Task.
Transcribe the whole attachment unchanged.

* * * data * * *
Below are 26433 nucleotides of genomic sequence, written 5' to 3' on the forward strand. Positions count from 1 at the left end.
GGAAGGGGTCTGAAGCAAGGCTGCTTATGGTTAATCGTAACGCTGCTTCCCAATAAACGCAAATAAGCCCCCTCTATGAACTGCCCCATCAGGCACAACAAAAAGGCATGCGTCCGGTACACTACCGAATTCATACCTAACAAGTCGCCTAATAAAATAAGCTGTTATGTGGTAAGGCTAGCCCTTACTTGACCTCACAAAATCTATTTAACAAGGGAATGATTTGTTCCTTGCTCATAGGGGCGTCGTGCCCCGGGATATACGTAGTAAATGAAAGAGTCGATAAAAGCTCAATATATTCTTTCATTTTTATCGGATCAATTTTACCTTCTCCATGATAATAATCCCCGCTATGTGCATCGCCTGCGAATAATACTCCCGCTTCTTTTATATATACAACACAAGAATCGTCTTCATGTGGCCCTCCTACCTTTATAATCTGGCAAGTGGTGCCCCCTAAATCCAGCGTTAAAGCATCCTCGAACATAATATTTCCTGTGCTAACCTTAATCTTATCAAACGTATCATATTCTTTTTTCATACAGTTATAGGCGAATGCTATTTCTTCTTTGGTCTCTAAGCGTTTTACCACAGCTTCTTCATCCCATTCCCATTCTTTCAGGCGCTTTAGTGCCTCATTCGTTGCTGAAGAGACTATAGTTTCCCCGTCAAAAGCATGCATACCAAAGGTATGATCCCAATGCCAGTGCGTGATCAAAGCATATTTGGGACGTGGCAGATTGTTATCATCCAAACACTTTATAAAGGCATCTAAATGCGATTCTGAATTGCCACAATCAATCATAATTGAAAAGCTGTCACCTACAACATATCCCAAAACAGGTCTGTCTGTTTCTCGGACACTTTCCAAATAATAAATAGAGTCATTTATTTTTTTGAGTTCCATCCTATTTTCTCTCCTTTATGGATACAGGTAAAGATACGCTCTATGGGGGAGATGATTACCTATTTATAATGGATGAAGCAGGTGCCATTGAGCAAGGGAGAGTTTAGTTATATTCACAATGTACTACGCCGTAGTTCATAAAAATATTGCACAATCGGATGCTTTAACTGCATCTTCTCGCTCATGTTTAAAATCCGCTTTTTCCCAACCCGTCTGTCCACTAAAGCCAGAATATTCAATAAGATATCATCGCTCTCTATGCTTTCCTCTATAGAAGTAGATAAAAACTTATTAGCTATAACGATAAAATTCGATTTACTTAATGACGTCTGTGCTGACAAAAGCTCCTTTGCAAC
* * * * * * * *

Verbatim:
Below are 26433 nucleotides of genomic sequence, written 5' to 3' on the forward strand. Positions count from 1 at the left end.
GGAAGGGGTCTGAAGCAAGGCTGCTTATGGTTAATCGTAACGCTGCTTCCCAATAAACGCAAATAAGCCCCCTCTATGAACTGCCCCATCAGGCACAACAAAAAGGCATGCGTCCGGTACACTACCGAATTCATACCTAACAAGTCGCCTAATAAAATAAGCTGTTATGTGGTAAGGCTAGCCCTTACTTGACCTCACAAAATCTATTTAACAAGGGAATGATTTGTTCCTTGCTCATAGGGGCGTCGTGCCCCGGGATATACGTAGTAAATGAAAGAGTCGATAAAAGCTCAATATATTCTTTCATTTTTATCGGATCAATTTTACCTTCTCCATGATAATAATCCCCGCTATGTGCATCGCCTGCGAATAATACTCCCGCTTCTTTTATATATACAACACAAGAATCGTCTTCATGTGGCCCTCCTACCTTTATAATCTGGCAAGTGGTGCCCCCTAAATCCAGCGTTAAAGCATCCTCGAACATAATATTTCCTGTGCTAACCTTAATCTTATCAAACGTATCATATTCTTTTTTCATACAGTTATAGGCGAATGCTATTTCTTCTTTGGTCTCTAAGCGTTTTACCACAGCTTCTTCATCCCATTCCCATTCTTTCAGGCGCTTTAGTGCCTCATTCGTTGCTGAAGAGACTATAGTTTCCCCGTCAAAAGCATGCATACCAAAGGTATGATCCCAATGCCAGTGCGTGATCAAAGCATATTTGGGACGTGGCAGATTGTTATCATCCAAACACTTTATAAAGGCATCTAAATGCGATTCTGAATTGCCACAATCAATCATAATTGAAAAGCTGTCACCTACAACATATCCCAAAACAGGTCTGTCTGTTTCTCGGACACTTTCCAAATAATAAATAGAGTCATTTATTTTTTTGAGTTCCATCCTATTTTCTCTCCTTTATGGATACAGGTAAAGATACGCTCTATGGGGGAGATGATTACCTATTTATAATGGATGAAGCAGGTGCCATTGAGCAAGGGAGAGTTTAGTTATATTCACAATGTACTACGCCGTAGTTCATAAAAATATTGCACAATCGGATGCTTTAACTGCATCTTCTCGCTCATGTTTAAAATCCGCTTTTTCCCAACCCGTCTGTCCACTAAAGCCAGAATATTCAATAAGATATCATCGCTCTCTATGCTTTCCTCTATAGAAGTAGATAAAAACTTATTAGCTATAACGATAAAATTCGATTTACTTAATGACGTCTGTGCTGACAAAAGCTCCTTTGCAAC